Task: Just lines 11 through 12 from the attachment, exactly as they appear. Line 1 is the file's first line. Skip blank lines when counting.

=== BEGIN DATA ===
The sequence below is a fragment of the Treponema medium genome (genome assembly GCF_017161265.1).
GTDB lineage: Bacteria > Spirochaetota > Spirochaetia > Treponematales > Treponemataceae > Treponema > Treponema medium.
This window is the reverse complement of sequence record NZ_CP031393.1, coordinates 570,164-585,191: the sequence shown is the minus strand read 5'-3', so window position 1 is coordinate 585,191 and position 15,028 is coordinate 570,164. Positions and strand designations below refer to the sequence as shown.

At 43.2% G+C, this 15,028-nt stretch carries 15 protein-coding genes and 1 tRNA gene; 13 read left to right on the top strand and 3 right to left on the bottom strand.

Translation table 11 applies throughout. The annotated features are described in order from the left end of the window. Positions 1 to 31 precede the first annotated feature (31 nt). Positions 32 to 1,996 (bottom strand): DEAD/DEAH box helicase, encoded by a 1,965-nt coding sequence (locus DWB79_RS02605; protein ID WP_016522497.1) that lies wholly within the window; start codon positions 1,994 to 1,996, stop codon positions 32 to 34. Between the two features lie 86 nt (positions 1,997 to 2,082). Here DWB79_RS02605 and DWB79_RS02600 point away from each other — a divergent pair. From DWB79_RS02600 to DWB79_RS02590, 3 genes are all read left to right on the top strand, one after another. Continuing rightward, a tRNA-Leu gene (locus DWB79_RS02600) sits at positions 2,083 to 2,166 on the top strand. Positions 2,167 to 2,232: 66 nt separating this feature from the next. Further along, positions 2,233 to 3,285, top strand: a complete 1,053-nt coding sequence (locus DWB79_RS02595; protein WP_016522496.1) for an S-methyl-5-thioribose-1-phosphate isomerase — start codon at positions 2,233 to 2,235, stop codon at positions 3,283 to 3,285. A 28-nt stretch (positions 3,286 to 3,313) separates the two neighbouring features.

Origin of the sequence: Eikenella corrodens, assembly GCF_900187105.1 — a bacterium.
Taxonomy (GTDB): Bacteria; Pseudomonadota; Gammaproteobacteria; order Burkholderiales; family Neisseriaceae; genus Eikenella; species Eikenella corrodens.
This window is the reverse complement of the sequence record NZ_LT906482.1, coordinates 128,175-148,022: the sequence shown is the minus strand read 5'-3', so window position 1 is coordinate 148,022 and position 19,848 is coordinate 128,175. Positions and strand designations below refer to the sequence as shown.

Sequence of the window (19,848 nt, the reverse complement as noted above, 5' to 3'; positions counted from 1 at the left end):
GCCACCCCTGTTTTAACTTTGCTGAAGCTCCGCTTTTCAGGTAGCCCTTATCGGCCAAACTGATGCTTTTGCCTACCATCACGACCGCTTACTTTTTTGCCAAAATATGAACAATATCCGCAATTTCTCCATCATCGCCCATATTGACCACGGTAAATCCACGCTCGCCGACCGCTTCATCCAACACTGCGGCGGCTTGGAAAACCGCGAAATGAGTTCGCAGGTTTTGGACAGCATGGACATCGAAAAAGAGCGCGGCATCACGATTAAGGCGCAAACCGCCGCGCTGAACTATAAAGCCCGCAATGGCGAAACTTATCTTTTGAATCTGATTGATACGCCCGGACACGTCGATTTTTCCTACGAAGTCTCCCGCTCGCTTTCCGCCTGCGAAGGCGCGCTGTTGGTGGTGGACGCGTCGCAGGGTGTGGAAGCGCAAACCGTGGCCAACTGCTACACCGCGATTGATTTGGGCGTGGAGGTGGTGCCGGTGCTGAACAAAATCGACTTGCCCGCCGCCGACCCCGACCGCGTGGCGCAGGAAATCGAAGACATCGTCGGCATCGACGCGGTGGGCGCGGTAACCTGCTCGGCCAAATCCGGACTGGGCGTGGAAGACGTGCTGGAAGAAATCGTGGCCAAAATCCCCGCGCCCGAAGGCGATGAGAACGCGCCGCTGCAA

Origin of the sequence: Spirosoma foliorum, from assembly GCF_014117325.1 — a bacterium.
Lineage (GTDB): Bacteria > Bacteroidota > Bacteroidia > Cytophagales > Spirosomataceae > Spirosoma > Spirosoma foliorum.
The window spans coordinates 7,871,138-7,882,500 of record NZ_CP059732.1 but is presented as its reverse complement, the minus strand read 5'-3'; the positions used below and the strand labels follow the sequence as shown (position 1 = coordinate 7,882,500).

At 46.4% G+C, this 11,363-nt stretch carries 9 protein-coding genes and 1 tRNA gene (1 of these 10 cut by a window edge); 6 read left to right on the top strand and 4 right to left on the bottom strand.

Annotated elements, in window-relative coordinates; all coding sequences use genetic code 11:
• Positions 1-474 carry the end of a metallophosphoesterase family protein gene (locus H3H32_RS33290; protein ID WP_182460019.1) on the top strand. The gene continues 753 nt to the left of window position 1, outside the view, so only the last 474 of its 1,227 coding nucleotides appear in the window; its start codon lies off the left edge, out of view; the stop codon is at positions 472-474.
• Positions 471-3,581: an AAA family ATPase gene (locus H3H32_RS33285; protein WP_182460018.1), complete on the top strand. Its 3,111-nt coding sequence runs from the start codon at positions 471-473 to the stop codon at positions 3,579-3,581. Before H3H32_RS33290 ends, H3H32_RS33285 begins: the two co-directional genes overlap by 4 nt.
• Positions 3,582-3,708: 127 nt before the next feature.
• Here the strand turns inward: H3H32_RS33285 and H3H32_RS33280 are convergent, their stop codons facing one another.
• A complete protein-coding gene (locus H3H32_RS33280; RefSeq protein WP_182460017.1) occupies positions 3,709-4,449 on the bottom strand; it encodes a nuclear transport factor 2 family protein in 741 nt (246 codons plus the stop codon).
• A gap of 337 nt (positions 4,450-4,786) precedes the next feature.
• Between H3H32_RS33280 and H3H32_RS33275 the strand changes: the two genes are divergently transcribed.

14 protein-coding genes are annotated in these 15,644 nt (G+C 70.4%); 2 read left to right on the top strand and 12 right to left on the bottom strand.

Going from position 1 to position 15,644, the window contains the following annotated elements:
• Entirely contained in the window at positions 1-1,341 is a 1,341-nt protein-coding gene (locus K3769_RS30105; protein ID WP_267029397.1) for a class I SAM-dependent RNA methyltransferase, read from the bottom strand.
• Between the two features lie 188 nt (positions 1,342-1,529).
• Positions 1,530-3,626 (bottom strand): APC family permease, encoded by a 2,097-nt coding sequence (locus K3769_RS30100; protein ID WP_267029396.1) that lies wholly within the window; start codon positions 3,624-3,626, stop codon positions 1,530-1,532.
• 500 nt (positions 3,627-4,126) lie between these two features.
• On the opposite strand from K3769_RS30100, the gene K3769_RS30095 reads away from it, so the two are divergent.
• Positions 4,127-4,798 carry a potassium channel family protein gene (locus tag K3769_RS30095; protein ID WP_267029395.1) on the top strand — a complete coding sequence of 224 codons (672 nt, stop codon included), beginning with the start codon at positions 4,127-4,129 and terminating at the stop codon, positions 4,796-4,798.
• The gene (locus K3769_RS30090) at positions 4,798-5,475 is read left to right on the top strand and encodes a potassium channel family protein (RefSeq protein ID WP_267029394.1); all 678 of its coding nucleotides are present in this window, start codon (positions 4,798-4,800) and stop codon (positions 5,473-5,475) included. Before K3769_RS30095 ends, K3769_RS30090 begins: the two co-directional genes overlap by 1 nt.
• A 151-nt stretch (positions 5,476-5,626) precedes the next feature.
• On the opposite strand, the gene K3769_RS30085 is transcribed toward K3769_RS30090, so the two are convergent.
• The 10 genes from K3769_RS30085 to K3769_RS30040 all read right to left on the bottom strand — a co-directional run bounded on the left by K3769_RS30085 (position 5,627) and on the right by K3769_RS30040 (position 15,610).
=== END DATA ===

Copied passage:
Origin of the sequence: Spirosoma foliorum, from assembly GCF_014117325.1 — a bacterium.
Lineage (GTDB): Bacteria > Bacteroidota > Bacteroidia > Cytophagales > Spirosomataceae > Spirosoma > Spirosoma foliorum.